In this six part self-study series for Summer School 2014 you will learn to see your role in the IEP process as equally important as the educational professionals. You will learn:
In Summer School 2014: Parent Participation in IEPs learn the law and regulations about your parental role in the IEP process and how to add parent input at IEP meetings.
2013: So You Want to Be an Advocate?
Have you thought about becoming an advocate but don't know where to start?
In this four part series, Summer School 2013: So You Want to Be an Advocate?, you will:
2012: Organizing Your Child's File: Do It Right!
The special education system generates mountains of paper. After you organize the information about your child into a file, you will have a clearer understanding of your child's disability and needs. If you don’t have a file for your child, it is time to create one. If you have already started a file, it’s time to review and update the file.
Your goal this summer...
In Summer School 2012: Organizing Your Child's File, you will learn where to start, what supplies you will need, and how to develop your Master Provider List. Learn how to review your child's record and request copies of all necessary documents. Get tips for writing effective request letters. Find sample letters. Find out how to generate your Master Document List and locate a document in your child's file in seconds.
2011: Advocating Through Effective Letter Writing
If you have issues or concerns with the school, you must document these problems in writing. You will not resolve these problems by waving caselaw at school personnel or by writing letters that demand, blame, or complain.
You use letters to build relationships, identify and solve problems, clarify decisions that were made and not made, and motivate people to take action. You write letters to request information, request action, provide information or describe an event, decline a request, and express appreciation.
2010: Back to School Series
August and September can be two of the most trying months of the year. Families everywhere are planning for the return to school - trying to get back on track in old routines or create new ones.
For parents of children with special educational needs, back to school means the start of a new IEP advocacy year. To be an effective parent advocate, you must know the steps to take to ensure that your child receives an appropriate education.
In Back to School 2010, you'll find information and advice, advocate's tips and effective advocacy strategies, and legal resources to help you start the year off right. You will learn how the effective parent advocate stays focused, anticipates problems, and avoids mistakes.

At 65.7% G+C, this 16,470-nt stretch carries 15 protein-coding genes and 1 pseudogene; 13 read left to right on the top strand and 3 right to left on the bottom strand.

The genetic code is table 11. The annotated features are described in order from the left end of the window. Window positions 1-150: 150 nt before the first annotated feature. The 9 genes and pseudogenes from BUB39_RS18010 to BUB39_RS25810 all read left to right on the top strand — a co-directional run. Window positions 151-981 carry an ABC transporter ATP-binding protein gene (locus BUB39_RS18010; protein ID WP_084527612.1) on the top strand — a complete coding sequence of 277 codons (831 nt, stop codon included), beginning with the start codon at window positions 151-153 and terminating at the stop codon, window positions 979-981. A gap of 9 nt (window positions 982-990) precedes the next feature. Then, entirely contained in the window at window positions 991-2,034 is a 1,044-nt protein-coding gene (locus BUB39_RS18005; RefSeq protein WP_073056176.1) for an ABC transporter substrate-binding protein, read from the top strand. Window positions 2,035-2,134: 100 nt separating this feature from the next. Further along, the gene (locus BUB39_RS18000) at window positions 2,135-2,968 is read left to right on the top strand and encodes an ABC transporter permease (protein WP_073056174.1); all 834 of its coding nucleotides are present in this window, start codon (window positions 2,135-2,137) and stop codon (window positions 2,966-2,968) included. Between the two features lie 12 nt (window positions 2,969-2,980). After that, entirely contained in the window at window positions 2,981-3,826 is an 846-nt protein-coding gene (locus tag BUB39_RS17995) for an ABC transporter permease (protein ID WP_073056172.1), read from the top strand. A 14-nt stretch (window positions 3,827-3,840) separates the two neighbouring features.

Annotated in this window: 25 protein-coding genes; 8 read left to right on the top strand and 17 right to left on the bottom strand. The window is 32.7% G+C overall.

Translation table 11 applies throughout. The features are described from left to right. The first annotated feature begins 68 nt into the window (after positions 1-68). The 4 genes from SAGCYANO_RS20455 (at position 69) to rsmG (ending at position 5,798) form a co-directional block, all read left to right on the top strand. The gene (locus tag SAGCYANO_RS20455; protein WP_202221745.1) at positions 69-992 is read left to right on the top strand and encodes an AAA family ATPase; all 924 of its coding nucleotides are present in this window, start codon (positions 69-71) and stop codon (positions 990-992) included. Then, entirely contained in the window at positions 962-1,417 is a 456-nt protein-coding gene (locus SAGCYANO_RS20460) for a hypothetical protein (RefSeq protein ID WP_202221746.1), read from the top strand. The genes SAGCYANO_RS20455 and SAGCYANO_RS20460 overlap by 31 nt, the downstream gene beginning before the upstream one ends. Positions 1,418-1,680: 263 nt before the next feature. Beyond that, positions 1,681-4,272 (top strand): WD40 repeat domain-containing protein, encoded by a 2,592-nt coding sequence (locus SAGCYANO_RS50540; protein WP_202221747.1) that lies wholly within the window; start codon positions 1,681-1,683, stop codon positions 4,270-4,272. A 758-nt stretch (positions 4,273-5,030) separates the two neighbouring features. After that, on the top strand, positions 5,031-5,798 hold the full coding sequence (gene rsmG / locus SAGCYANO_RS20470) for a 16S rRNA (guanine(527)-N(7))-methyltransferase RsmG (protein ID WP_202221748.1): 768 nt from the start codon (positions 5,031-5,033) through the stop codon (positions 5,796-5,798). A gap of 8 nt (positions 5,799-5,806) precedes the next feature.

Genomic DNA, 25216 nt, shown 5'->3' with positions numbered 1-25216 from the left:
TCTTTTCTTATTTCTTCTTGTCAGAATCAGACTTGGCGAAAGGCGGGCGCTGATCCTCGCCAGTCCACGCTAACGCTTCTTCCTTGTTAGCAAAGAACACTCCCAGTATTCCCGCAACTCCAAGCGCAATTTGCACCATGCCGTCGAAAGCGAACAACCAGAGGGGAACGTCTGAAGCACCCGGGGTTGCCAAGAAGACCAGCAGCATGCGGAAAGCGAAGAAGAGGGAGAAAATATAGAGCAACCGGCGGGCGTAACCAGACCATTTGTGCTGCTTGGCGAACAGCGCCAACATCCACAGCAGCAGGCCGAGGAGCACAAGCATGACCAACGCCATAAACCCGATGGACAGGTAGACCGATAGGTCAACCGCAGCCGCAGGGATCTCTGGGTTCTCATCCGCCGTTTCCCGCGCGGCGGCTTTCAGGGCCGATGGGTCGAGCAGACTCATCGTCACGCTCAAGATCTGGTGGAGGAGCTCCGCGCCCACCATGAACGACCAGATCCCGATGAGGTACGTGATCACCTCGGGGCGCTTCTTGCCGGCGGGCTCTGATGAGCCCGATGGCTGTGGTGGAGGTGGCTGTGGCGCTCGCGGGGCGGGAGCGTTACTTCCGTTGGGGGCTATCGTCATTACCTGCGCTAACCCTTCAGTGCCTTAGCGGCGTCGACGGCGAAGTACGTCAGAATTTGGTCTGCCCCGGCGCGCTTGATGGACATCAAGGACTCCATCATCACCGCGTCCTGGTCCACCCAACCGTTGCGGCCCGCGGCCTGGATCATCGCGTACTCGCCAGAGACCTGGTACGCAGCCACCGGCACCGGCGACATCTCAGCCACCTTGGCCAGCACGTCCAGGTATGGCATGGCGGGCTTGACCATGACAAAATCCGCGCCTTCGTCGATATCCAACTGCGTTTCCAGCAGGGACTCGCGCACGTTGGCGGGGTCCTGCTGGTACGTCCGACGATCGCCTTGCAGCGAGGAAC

2009: Summer School for Advocates
If you are the parent of a child with special educational needs, you need to develop and hone your advocacy skills. If you are a teacher or special ed service provider, you may want to fine-tune your advocacy skills on behalf of your students.
Whether you are a parent advocate, teacher advocate, or professional advocate, you need to become an expert on the child, the child's disability, understanding evaluations, understanding the laws, and knowing where to find experts when you need to consult one.
In Summer School for Advocates 2009, you'll find a refresher course in effective advocacy skills...gathering and organizing information, planning and preparing, documenting, problem solving. Review important caselaw, complete some practice questions, then test your knowledge with the special education law final exam.
2008: Summer School for Parents
How did it go at the IEP meetings this year? Were you able to maintain a positive parent-school relationship? Were stress levels too high?
It's time to relax, re-evaluate, and ratchet down that stress level by ramping up your advocacy skills.
You'll find a summer "to do" list that will encourage you to spend time with friends and family, re-charge your batteries, and brush up on your advocacy skills and technique..
In Summer School for Parents 2008, you've been reading, learning statistics to measure progress, completing written assignments, submitting answers to quizzes, improving your skills for becoming a more effective parent advocate.